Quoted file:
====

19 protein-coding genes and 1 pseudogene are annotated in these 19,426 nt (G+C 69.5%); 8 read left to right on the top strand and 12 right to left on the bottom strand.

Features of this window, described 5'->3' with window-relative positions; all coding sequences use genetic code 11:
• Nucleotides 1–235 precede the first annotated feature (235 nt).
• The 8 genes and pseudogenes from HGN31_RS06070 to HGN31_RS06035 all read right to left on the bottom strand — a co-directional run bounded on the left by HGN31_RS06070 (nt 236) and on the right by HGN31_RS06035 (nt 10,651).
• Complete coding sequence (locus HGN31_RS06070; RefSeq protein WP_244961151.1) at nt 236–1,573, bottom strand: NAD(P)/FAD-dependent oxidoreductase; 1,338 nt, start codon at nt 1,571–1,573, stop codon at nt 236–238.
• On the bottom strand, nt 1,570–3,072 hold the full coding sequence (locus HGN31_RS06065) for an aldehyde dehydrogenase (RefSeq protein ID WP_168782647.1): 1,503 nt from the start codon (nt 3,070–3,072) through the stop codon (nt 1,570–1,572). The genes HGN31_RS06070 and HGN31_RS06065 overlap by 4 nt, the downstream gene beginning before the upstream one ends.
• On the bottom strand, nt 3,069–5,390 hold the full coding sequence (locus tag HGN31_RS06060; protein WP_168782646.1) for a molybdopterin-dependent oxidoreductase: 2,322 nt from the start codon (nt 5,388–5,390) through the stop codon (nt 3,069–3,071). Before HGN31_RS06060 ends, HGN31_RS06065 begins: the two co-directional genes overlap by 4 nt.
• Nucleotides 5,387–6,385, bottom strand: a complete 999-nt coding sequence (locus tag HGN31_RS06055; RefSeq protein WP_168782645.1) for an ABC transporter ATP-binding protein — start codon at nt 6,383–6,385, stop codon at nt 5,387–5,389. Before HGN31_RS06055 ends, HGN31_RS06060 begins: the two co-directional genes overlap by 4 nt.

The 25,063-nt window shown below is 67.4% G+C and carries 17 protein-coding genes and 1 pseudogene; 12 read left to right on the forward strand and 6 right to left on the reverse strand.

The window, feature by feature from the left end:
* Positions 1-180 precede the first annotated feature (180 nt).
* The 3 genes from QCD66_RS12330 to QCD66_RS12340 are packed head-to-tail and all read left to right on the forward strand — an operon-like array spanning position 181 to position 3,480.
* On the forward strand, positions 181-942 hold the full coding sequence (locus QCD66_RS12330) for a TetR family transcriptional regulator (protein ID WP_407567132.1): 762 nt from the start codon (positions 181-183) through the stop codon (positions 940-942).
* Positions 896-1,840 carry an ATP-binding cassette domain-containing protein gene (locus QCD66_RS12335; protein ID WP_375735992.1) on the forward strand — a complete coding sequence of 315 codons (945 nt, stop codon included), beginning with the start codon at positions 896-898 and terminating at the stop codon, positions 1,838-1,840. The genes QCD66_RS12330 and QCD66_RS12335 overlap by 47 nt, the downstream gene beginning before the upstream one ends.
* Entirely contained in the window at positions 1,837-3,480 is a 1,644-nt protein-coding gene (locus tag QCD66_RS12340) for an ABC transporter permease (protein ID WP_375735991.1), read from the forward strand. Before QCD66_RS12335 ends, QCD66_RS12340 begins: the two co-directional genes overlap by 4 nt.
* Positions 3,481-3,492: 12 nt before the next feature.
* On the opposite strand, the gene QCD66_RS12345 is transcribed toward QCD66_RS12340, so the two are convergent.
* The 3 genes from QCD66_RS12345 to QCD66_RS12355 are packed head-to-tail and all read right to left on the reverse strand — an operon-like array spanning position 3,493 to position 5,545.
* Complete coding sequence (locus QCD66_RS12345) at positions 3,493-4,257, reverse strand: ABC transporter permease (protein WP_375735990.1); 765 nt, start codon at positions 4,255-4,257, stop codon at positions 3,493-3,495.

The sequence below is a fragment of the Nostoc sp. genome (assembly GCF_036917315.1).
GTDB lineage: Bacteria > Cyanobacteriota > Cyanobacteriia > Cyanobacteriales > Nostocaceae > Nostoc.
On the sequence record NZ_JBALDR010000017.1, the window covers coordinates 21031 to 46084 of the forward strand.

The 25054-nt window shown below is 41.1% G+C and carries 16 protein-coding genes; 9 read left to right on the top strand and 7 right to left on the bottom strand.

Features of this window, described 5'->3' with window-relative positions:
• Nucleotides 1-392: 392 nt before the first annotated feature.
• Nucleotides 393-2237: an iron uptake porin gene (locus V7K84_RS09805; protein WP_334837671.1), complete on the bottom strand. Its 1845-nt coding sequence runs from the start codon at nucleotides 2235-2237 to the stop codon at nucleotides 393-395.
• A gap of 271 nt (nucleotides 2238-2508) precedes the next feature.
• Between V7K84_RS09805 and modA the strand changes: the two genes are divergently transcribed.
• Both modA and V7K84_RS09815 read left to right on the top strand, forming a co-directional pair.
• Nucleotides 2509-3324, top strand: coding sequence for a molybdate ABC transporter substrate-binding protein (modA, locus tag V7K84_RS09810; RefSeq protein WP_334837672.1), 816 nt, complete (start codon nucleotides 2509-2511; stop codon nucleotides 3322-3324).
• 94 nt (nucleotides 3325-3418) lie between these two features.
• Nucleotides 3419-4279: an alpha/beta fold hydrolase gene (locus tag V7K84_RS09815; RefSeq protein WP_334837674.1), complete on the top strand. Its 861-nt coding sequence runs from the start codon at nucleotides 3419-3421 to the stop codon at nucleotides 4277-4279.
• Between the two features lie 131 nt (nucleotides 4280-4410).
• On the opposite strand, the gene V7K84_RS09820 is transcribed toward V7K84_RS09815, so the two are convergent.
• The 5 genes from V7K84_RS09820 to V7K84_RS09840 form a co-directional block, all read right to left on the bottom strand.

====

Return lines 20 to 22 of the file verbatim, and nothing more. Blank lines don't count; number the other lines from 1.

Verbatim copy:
The sequence below is a fragment of the Nostoc sp. genome (assembly GCF_036917315.1).
GTDB lineage: Bacteria > Cyanobacteriota > Cyanobacteriia > Cyanobacteriales > Nostocaceae > Nostoc.
On the sequence record NZ_JBALDR010000017.1, the window covers coordinates 21031 to 46084 of the forward strand.